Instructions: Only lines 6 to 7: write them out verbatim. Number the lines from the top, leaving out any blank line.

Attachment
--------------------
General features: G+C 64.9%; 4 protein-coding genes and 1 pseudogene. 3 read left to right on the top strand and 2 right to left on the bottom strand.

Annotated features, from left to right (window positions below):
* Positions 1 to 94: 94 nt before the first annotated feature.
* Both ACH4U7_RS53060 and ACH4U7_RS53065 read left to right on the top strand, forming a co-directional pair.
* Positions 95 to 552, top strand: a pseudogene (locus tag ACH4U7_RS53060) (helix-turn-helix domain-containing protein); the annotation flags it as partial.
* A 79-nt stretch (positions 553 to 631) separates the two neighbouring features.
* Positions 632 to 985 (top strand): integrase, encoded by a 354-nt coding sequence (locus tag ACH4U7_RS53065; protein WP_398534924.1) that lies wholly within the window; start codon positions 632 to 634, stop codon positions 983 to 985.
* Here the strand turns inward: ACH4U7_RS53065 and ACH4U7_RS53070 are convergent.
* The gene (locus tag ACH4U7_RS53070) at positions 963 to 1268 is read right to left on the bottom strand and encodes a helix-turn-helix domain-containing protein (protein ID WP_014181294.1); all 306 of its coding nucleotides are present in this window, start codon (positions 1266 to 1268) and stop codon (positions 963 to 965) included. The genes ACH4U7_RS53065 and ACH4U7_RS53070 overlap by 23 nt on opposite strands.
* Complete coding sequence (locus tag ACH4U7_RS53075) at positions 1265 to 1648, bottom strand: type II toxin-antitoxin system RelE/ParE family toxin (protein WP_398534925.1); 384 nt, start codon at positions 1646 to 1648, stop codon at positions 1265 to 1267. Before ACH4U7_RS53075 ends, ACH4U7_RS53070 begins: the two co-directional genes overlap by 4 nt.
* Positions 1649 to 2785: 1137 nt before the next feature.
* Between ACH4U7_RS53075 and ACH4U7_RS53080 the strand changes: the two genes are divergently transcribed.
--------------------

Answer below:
* A 79-nt stretch (positions 553 to 631) separates the two neighbouring features.
* Positions 632 to 985 (top strand): integrase, encoded by a 354-nt coding sequence (locus tag ACH4U7_RS53065; protein WP_398534924.1) that lies wholly within the window; start codon positions 632 to 634, stop codon positions 983 to 985.